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The visvedevas (Sanskrit: विश्वेदेव, IAST: Viśvēdēva) refers to the designation used to address the entirety of the various deities featured in the Vedas. It also refers to a specific classification of deities in the Puranas.[1] The visvedevas are sometimes regarded as the most comprehensive gathering of the gods, a classification in which no deity is stated to be omitted.[2]



In the Rigveda a number of hymns are addressed to these deities, including (according to Griffith): 1.3, 1.89, 3.54-56, 4.55, 5.41-51, 6.49-52, 7.34-37, 39, 40, 42, 43, 8.27-30, 58, 83 10.31, 35, 36, 56, 57, 61-66, 92, 93, 100, 101, 109, 114, 126, 128, 137, 141, 157, 165, 181.

RV 3.54.17 addresses them as headed by Indra:[3]

This is, ye Wise, your great and glorious title, that all ye Deities abide in Indra. (trans. Griffith)

The dichotomy between devas is not evident in these hymns, and the devas are invoked together such as Mitra and Varuna. Though many devas are named in the Rigveda, only 33 devas are counted, eleven of them present each in earth, space, and heaven.[4]


According to Manu (iii, 90, 121), offerings should be made daily to the visvedevas. These privileges were bestowed on them by Brahma and the Pitri as a reward for severe austerities they had performed on the Himalayas.[5]


In later Hinduism, the visvedevas form one of the nine ganadevatas (along with the adityas, vasus, tushitas, abhasvaras, anilas, maharajikas, sadhyas, and rudras). According to the Vishnu Purana and Padma Purana, they were the sons of Vishvā, a daughter of Daksha, described as follows:[6]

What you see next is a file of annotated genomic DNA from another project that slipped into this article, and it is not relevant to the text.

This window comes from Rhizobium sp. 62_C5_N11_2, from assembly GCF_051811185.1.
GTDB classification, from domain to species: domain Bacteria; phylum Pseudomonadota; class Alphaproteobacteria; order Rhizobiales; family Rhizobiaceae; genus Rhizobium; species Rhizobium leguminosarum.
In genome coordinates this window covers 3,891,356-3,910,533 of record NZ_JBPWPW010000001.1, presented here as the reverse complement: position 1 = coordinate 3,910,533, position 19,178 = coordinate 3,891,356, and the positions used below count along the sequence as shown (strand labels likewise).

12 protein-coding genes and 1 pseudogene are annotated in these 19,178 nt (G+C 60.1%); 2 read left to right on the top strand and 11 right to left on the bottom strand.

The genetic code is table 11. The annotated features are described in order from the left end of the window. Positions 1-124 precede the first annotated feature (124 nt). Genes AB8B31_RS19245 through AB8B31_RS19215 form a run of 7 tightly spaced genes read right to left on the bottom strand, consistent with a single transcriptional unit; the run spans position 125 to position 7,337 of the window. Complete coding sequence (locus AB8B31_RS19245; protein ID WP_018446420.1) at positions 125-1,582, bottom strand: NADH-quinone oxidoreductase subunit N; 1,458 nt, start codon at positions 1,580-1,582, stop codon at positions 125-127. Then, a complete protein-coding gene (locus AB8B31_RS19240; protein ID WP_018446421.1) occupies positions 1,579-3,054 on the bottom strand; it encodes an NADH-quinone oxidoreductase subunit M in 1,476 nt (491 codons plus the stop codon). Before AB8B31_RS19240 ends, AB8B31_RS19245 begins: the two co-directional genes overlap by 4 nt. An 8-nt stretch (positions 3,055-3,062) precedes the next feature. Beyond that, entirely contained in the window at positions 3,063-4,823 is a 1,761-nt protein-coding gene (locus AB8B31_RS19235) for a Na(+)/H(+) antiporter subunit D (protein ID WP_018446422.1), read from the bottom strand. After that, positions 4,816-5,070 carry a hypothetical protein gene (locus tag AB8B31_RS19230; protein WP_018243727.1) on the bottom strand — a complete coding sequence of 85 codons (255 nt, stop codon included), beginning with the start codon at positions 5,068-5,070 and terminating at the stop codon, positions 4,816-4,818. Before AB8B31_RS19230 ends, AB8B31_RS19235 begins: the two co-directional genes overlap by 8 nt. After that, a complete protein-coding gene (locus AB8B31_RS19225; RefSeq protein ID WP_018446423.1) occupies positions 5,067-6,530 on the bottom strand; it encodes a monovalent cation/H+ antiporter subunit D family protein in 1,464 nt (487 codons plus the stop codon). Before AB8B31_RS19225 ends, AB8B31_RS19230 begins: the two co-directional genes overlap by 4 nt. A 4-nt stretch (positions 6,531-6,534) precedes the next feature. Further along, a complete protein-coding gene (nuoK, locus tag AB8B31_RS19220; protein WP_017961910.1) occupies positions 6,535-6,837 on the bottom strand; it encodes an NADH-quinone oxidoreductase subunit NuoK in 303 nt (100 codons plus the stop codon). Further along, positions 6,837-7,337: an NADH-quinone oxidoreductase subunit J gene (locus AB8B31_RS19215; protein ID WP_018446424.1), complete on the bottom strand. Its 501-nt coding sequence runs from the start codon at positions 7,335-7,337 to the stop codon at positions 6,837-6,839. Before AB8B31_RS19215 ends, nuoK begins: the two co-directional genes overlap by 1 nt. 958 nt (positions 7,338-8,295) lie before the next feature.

The visvedevas are described to have incarnated on earth due to the curse of sage Vishvamitra,[7] as the five sons of Draupadi with the Pandavas - the Upapandavas. They are described to have returned to their original forms after being killed by Ashvatthama at night.

See also[edit]


  1. ^ Kulasrestha, Mahendra (2006). The Golden Book of Rigveda. Lotus Press. p. 87. ISBN 978-81-8382-010-3.
  2. ^ Renou, Louis. L'Inde Classique, vol. 1, p. 328, Librairie d'Ameriqe et d'Orient. Paris 1947, reprinted 1985. ISBN 2-7200-1035-9.
  3. ^ Griffith, Ralph Thomas Hotchkin; Shastri, Jagdish Lal (1973). The Hymns of the Ṛgveda. Motilal Banarsidass Publ. p. 192. ISBN 978-81-208-0046-5.
  4. ^ Singhal, K. C; Gupta, Roshan. The Ancient History of India, Vedic Period: A New Interpretation. Atlantic Publishers and Distributors. ISBN 8126902868. P. 150.
  5. ^ Monier Monier-Williams. A Sanskrit-English Dictionary, p.993, Bay Foreign Language Books, Ashford, Kent. 1899, reprinted 2003. ISBN 1-873722-09-5.
  6. ^ Danielou, Alain (1 January 2017). The Myths and Gods of India: The Classic Work on Hindu Polytheism. Motilal Banarsidass. p. 302. ISBN 978-81-208-3638-9.
  7. ^ Debroy, Bibek; Debroy, Dipavali (2002). The Holy Puranas. B.R. Publishing Corporation. p. 12. ISBN 978-81-7646-298-3.